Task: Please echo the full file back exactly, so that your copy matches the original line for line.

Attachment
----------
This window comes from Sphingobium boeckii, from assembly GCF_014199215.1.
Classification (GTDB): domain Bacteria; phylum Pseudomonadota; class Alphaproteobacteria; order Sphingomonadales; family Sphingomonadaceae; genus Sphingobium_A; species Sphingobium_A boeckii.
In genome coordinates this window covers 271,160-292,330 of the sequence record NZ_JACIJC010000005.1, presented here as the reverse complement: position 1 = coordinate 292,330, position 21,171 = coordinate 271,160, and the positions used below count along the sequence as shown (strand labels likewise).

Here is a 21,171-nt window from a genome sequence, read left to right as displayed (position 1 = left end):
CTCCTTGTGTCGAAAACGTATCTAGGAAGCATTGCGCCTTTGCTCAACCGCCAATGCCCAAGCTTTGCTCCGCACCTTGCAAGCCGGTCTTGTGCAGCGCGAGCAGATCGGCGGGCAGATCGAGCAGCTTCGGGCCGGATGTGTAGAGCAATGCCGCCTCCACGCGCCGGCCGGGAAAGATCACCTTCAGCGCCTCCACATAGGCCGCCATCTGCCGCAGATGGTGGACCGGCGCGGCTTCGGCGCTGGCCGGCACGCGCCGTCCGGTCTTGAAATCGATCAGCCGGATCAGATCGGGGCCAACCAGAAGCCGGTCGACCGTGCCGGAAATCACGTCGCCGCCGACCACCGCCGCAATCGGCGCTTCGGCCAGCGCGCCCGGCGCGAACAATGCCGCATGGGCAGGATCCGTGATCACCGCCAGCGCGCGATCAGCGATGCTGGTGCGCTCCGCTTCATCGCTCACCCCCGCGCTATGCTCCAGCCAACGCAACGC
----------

This window comes from Sphingobium boeckii, from assembly GCF_014199215.1.
Classification (GTDB): domain Bacteria; phylum Pseudomonadota; class Alphaproteobacteria; order Sphingomonadales; family Sphingomonadaceae; genus Sphingobium_A; species Sphingobium_A boeckii.
In genome coordinates this window covers 271,160-292,330 of the sequence record NZ_JACIJC010000005.1, presented here as the reverse complement: position 1 = coordinate 292,330, position 21,171 = coordinate 271,160, and the positions used below count along the sequence as shown (strand labels likewise).

Here is a 21,171-nt window from a genome sequence, read left to right as displayed (position 1 = left end):
CTCCTTGTGTCGAAAACGTATCTAGGAAGCATTGCGCCTTTGCTCAACCGCCAATGCCCAAGCTTTGCTCCGCACCTTGCAAGCCGGTCTTGTGCAGCGCGAGCAGATCGGCGGGCAGATCGAGCAGCTTCGGGCCGGATGTGTAGAGCAATGCCGCCTCCACGCGCCGGCCGGGAAAGATCACCTTCAGCGCCTCCACATAGGCCGCCATCTGCCGCAGATGGTGGACCGGCGCGGCTTCGGCGCTGGCCGGCACGCGCCGTCCGGTCTTGAAATCGATCAGCCGGATCAGATCGGGGCCAACCAGAAGCCGGTCGACCGTGCCGGAAATCACGTCGCCGCCGACCACCGCCGCAATCGGCGCTTCGGCCAGCGCGCCCGGCGCGAACAATGCCGCATGGGCAGGATCCGTGATCACCGCCAGCGCGCGATCAGCGATGCTGGTGCGCTCCGCTTCATCGCTCACCCCCGCGCTATGCTCCAGCCAACGCAACGC